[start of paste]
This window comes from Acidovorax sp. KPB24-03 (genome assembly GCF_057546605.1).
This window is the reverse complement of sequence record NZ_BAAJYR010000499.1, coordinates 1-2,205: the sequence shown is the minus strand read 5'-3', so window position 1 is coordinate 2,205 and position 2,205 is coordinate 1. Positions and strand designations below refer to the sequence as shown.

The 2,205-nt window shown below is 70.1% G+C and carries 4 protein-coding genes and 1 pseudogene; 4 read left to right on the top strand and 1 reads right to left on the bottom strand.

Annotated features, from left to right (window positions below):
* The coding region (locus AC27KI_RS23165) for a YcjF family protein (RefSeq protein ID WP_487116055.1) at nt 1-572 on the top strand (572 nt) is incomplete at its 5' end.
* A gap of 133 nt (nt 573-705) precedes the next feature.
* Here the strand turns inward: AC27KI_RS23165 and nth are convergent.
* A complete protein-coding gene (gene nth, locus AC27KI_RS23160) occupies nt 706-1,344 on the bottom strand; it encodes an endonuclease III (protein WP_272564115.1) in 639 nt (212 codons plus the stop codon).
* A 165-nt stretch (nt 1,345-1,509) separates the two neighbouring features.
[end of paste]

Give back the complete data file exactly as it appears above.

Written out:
This window comes from Acidovorax sp. KPB24-03 (genome assembly GCF_057546605.1).
This window is the reverse complement of sequence record NZ_BAAJYR010000499.1, coordinates 1-2,205: the sequence shown is the minus strand read 5'-3', so window position 1 is coordinate 2,205 and position 2,205 is coordinate 1. Positions and strand designations below refer to the sequence as shown.

The 2,205-nt window shown below is 70.1% G+C and carries 4 protein-coding genes and 1 pseudogene; 4 read left to right on the top strand and 1 reads right to left on the bottom strand.

Annotated features, from left to right (window positions below):
* The coding region (locus AC27KI_RS23165) for a YcjF family protein (RefSeq protein ID WP_487116055.1) at nt 1-572 on the top strand (572 nt) is incomplete at its 5' end.
* A gap of 133 nt (nt 573-705) precedes the next feature.
* Here the strand turns inward: AC27KI_RS23165 and nth are convergent.
* A complete protein-coding gene (gene nth, locus AC27KI_RS23160) occupies nt 706-1,344 on the bottom strand; it encodes an endonuclease III (protein WP_272564115.1) in 639 nt (212 codons plus the stop codon).
* A 165-nt stretch (nt 1,345-1,509) separates the two neighbouring features.